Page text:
Could it be a birthday gift? I wonder. Tess and I exchange raised-eyebrow looks and lean toward him curiously.
He holds out his pink palm and there sitting in the middle of it is my bite plate.
“Remember in Gym, when I was spotting you on the parallel bars and you fell off, onto my…” He blushes crimson. “Onto me … Miss Manley asked me to return it to you. I’ve been keeping it in my pocket,” he says, patting the front of his pants.
It’s my turn to blush crimson. How could I forget? I suddenly remember my dream from the other night—when I fell off the roof and Jared broke my fall. The boy from my dream flashes across my mind. So beautiful, saving me from falling. The smell of pine. A strange prickly feeling comes over me.
“Uh … hi … hi!” Tess waves her hand in front of my face. “You in there?”
I look over to see Tess’s familiar face: pretty, angular, with her large dark eyes and the mass of black curls that frames her face. The dangling silver piano charm she wears around her neck catches the light, causing me to blink and jostling me back into the moment.
She leans in and whispers, “Well, I hope you’re not thinking of ever putting that back in your mouth again.”
“The bite plate.”
“And here are y’all’s bibs for the evening,” says Cowpoke Heather, handing us little white paper dribble bibs, which Michael and Jared happily put on.
“Here’s one for you, Jenna,” Jared says, passing me a paper bib decorated with a picture of a happy steer eagerly awaiting consumption by some sloppy Cowboy Clems patron.
I shoot Jared the most withering stare I can muster, hoping he’ll get the hint to leave me alone, which of course he doesn’t.
“I can attach it for you,” he offers, making that thwacking sound with the Velcro as he opens and closes his bib over and over.
“Thanks, Jared,” I say. “But you’ll have to kill me first.”
“Oh.” He looks dejected.
“Kill you? Hey, I’ll do it!” says Michael, grabbing two butter knives and swinging them around like a samurai swordsman, all the while honking little samurai noises through his nose.
He pretends to cut me up into little pieces.
Then he and Jared rock with laughter like it’s the funniest thing either one of them has ever seen.
“Oh just put it on, Jenna,” Mom says. “Otherwise you’ll stain your shirt.”
“So what? I have another twenty-five at home. In the same color. You bought them in bulk, remember?” I say.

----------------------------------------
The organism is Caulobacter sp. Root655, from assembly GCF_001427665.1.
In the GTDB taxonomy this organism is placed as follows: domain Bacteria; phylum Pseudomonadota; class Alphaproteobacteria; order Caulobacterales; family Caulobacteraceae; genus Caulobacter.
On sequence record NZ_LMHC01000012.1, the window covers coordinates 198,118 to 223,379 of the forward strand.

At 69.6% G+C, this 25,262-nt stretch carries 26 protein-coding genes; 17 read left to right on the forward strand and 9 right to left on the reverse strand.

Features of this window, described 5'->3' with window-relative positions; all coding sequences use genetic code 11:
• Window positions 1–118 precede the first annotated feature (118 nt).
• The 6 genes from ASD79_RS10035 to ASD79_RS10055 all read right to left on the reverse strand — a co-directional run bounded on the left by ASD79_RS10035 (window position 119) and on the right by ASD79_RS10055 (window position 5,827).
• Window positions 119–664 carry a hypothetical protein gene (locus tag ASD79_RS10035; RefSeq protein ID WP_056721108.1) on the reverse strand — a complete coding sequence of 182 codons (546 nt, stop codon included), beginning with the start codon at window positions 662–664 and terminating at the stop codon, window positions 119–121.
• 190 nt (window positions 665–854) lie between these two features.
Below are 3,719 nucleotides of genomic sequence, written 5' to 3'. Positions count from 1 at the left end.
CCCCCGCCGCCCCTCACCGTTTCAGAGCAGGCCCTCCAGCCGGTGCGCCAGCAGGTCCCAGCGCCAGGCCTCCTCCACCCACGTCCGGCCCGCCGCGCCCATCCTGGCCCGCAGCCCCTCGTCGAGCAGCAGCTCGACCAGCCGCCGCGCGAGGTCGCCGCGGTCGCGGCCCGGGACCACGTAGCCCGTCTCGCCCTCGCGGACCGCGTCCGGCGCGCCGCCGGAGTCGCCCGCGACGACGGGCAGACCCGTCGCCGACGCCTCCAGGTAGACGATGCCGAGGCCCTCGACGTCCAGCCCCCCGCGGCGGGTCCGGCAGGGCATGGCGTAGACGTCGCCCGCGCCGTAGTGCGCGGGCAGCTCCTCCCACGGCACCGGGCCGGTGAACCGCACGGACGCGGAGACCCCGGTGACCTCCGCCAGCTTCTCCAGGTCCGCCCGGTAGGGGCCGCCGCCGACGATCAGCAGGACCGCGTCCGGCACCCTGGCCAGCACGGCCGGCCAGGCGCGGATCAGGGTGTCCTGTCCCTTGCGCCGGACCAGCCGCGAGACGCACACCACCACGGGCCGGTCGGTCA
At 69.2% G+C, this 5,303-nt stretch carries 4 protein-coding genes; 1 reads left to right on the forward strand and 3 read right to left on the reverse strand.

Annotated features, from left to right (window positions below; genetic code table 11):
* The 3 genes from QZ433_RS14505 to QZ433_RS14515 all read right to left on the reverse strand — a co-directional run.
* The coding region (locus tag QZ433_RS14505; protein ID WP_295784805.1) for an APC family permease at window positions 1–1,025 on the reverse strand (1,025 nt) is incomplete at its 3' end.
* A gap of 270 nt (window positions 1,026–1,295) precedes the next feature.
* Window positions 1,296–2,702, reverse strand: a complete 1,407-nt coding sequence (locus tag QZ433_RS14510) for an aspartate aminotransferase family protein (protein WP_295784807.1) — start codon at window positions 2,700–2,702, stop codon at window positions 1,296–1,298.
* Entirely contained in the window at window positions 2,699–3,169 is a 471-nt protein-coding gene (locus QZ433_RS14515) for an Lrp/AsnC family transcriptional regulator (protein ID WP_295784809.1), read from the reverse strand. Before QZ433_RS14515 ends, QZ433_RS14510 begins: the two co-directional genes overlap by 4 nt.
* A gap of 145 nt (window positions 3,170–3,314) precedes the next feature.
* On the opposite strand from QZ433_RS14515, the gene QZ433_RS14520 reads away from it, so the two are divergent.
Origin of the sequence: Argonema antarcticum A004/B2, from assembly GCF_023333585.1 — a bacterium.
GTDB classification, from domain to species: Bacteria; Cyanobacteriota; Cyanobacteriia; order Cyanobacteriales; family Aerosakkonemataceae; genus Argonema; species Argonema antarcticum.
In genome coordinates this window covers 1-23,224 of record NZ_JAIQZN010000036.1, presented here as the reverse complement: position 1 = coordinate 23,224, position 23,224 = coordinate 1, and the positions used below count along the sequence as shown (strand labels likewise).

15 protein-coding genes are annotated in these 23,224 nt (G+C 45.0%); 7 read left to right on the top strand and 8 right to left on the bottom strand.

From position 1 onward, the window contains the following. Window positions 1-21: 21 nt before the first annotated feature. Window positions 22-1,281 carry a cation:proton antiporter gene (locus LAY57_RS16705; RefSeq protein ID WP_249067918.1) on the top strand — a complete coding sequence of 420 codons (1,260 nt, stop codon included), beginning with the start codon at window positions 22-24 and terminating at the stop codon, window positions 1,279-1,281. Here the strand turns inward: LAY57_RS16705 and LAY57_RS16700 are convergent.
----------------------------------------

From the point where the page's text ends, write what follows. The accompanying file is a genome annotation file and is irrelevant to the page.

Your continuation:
“Oh that’s right,” Mom says.
I can only sigh and grab a chip from the community chip basket that the Bloom communists love to keep having refilled at no extra cost, furthering their belief that everything should belong to everyone.
“And then I heard the cashier at the Bulk saying that tonight was some sort of special night for people interested in astrology. Isn’t that exciting, Jenna?” Mom’s voice pulls me back into the moment. “Something mystical about the stars being lined up.”
“Do you mean the equinox, Mrs. Bloom?” offers Jared.
“I think that was it. Apparently it only occurs every two hundred years or so and opens the door to all kinds of mystical possibilities,” Mom says. She makes an ooh sound and wiggles her fingers in space. “Something about a portal for good and evil, inhuman visitations from otherworldly dimensions, heightened paranormal activity. Stuff like that.”
She shoves a chip in her mouth.
Was communist Mom talking about mysticism? Could it be?
“What kinds of paranormal activities?” I ask.
“I dunno.” She shrugs. “Another cashier opened up so I jumped on that line. Daddy, didn’t we order the guacamole dip?”
“Well, Mrs. Bloom, when my father and I did our documentary Debunking the Mysticism of Astrology, or Crackpots with Telescopes,” says Jared, “we discovered that, despite what you read in popular books and see in the movies about vampires and werewolves and the like, most of all this paranormal stuff is just a bunch of hooey.”
“Oh, that’s very true, Jared. You’re an insightful and grounded young man.”
Mom shoots me a wink.
“Did you just say hooey?” Tess interrupts, shaking her head. “You worry me sometimes, Jared.”
“Would you rather I say something gross like poop?”
“Now I know you really didn’t just say poop.” Tess rolls her eyes.
And as Tess and Jared spar and the communists devour their chips, I realize that I’m at an all-time low. I now have a new appreciation for the Emily Dickinson unit we’re doing in Mrs. Hanlan’s English class, and of Emily’s dilemma as a badly dressed weirdo in self-imposed social exile, which she so poignantly examined in her poem “I’m Nobody”:
I’m nobody! Who are you?
Are you nobody, too?
It was turning out to be the worst birthday ever.
Until suddenly, from behind the bar, the kitchen doors swing open, revealing a golden-white light. A boy emerges, tying an apron around his waist and pushing back a wisp of hair from his forehead. And he’s the most beautiful boy I’ve ever seen.
Text copyright © 2013 by Laura Toffler-Corrie